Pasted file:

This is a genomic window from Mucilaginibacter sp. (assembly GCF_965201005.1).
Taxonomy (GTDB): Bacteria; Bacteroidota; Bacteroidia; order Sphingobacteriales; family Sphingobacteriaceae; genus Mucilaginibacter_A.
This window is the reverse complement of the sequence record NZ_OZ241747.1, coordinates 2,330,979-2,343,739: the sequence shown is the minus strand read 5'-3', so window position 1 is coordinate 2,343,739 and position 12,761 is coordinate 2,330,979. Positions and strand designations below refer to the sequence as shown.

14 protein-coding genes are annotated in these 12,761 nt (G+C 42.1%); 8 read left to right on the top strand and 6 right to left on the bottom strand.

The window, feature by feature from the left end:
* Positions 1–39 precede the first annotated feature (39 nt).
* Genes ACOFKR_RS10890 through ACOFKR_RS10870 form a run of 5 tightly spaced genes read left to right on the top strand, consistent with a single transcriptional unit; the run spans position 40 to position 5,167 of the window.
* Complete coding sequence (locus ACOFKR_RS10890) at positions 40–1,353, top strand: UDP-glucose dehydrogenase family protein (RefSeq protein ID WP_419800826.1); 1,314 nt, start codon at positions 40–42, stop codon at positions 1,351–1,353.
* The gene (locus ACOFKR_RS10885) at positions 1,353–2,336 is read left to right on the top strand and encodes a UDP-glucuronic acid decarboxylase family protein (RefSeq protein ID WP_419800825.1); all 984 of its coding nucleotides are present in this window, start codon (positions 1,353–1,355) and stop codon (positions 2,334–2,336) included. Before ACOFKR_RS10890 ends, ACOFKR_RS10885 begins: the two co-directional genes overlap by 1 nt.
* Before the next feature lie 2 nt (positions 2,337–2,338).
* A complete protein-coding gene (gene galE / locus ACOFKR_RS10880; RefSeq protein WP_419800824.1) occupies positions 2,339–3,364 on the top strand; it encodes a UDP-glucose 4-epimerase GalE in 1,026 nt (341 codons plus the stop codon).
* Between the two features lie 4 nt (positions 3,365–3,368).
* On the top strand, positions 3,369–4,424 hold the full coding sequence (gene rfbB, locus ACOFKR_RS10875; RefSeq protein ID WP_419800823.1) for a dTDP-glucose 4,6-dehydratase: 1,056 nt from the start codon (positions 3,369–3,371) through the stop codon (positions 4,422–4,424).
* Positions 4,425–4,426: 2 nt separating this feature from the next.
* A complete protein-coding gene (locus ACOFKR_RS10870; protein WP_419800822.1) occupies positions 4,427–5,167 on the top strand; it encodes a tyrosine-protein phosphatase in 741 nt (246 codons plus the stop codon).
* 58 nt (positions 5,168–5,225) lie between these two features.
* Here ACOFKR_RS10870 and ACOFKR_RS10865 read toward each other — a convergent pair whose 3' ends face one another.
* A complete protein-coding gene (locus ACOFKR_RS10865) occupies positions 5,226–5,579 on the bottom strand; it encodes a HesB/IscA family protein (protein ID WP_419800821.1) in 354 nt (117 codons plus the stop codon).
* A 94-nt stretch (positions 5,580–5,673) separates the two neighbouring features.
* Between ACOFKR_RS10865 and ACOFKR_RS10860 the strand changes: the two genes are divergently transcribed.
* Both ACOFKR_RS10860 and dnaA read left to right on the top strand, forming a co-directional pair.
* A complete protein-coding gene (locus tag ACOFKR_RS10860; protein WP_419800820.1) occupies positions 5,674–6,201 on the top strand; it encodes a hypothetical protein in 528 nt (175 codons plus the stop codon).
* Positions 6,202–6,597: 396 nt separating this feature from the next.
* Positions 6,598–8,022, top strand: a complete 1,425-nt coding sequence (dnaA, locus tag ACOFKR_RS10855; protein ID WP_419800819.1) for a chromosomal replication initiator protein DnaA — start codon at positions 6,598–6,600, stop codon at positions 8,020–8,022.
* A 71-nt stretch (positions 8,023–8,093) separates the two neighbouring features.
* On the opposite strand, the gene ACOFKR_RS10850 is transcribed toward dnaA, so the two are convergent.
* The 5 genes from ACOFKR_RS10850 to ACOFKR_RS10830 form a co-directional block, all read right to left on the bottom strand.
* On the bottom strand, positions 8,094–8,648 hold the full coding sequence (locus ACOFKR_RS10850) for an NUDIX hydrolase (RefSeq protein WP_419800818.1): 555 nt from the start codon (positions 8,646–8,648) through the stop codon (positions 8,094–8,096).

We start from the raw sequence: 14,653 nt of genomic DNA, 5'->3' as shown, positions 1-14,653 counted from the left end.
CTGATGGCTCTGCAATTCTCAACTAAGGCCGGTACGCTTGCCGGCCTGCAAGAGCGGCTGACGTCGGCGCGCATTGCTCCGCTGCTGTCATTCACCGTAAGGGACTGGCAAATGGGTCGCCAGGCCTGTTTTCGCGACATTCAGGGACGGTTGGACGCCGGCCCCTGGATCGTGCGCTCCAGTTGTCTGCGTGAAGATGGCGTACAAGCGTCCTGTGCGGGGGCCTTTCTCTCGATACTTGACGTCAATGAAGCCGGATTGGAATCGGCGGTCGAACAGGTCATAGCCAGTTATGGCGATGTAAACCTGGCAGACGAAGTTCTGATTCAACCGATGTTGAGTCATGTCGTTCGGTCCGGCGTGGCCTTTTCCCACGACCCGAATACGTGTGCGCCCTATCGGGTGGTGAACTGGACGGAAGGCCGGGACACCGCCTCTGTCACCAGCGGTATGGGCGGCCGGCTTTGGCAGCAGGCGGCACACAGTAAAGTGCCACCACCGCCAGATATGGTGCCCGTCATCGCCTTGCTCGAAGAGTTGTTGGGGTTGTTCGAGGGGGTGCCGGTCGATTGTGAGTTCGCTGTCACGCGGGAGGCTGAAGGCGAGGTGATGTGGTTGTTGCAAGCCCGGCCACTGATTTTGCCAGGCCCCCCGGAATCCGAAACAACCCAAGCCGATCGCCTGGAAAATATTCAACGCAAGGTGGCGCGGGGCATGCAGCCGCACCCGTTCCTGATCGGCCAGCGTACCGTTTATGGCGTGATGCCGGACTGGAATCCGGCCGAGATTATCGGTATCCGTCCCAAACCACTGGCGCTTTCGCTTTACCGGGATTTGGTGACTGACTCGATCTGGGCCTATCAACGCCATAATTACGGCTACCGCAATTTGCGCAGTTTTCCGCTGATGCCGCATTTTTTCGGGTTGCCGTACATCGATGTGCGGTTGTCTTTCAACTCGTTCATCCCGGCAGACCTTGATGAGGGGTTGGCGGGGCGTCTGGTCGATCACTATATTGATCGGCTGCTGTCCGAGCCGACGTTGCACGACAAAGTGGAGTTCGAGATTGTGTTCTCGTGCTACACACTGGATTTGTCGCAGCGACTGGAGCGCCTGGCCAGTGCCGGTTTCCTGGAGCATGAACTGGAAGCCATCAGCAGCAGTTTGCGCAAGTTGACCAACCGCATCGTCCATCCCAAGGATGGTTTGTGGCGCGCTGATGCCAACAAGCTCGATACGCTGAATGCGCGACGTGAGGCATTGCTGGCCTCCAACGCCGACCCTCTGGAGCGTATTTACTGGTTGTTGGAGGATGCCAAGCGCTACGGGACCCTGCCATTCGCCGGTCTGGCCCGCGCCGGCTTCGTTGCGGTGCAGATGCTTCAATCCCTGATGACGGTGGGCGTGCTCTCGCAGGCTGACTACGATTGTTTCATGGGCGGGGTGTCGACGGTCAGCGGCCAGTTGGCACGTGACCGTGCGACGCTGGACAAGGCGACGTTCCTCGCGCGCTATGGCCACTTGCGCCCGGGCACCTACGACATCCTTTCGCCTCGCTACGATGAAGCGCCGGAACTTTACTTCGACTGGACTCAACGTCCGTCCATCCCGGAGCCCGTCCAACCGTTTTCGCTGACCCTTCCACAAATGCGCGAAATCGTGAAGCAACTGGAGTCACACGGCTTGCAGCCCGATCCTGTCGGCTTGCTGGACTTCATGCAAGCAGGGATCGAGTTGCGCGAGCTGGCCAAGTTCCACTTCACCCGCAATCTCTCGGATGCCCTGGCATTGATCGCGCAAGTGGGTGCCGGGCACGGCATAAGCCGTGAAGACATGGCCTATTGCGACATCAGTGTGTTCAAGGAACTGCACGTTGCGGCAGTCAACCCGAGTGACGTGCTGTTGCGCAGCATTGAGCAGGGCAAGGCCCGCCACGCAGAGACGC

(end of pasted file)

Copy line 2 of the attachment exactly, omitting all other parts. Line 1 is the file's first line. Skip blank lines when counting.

Taxonomy (GTDB): Bacteria; Bacteroidota; Bacteroidia; order Sphingobacteriales; family Sphingobacteriaceae; genus Mucilaginibacter_A.